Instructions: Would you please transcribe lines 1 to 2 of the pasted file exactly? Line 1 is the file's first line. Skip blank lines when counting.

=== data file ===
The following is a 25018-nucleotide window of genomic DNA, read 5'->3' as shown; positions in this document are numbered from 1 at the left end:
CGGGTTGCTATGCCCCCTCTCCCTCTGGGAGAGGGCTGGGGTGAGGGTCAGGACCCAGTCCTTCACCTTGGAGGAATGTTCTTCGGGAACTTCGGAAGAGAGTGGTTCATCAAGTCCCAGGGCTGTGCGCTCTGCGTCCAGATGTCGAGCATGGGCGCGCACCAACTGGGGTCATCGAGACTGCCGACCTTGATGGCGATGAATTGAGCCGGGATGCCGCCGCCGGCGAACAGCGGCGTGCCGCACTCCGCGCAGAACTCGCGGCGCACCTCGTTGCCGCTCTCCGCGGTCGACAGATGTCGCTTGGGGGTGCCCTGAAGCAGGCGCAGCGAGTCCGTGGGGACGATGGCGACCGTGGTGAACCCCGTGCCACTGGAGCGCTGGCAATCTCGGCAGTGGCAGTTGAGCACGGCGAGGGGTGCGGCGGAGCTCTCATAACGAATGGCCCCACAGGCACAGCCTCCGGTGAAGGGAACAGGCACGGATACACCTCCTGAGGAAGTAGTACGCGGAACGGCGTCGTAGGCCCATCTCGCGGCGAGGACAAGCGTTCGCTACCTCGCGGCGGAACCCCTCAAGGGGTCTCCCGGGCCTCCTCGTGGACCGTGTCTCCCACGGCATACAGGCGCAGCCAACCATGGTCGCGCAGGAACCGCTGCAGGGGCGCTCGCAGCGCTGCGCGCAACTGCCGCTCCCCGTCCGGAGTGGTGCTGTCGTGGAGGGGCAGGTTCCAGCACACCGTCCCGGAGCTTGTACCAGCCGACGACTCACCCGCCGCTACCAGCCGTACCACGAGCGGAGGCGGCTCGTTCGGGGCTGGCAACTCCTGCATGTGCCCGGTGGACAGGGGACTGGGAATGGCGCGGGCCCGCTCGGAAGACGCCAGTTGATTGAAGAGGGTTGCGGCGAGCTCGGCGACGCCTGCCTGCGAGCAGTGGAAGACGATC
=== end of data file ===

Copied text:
The following is a 25018-nucleotide window of genomic DNA, read 5'->3' as shown; positions in this document are numbered from 1 at the left end:
CGGGTTGCTATGCCCCCTCTCCCTCTGGGAGAGGGCTGGGGTGAGGGTCAGGACCCAGTCCTTCACCTTGGAGGAATGTTCTTCGGGAACTTCGGAAGAGAGTGGTTCATCAAGTCCCAGGGCTGTGCGCTCTGCGTCCAGATGTCGAGCATGGGCGCGCACCAACTGGGGTCATCGAGACTGCCGACCTTGATGGCGATGAATTGAGCCGGGATGCCGCCGCCGGCGAACAGCGGCGTGCCGCACTCCGCGCAGAACTCGCGGCGCACCTCGTTGCCGCTCTCCGCGGTCGACAGATGTCGCTTGGGGGTGCCCTGAAGCAGGCGCAGCGAGTCCGTGGGGACGATGGCGACCGTGGTGAACCCCGTGCCACTGGAGCGCTGGCAATCTCGGCAGTGGCAGTTGAGCACGGCGAGGGGTGCGGCGGAGCTCTCATAACGAATGGCCCCACAGGCACAGCCTCCGGTGAAGGGAACAGGCACGGATACACCTCCTGAGGAAGTAGTACGCGGAACGGCGTCGTAGGCCCATCTCGCGGCGAGGACAAGCGTTCGCTACCTCGCGGCGGAACCCCTCAAGGGGTCTCCCGGGCCTCCTCGTGGACCGTGTCTCCCACGGCATACAGGCGCAGCCAACCATGGTCGCGCAGGAACCGCTGCAGGGGCGCTCGCAGCGCTGCGCGCAACTGCCGCTCCCCGTCCGGAGTGGTGCTGTCGTGGAGGGGCAGGTTCCAGCACACCGTCCCGGAGCTTGTACCAGCCGACGACTCACCCGCCGCTACCAGCCGTACCACGAGCGGAGGCGGCTCGTTCGGGGCTGGCAACTCCTGCATGTGCCCGGTGGACAGGGGACTGGGAATGGCGCGGGCCCGCTCGGAAGACGCCAGTTGATTGAAGAGGGTTGCGGCGAGCTCGGCGACGCCTGCCTGCGAGCAGTGGAAGACGATC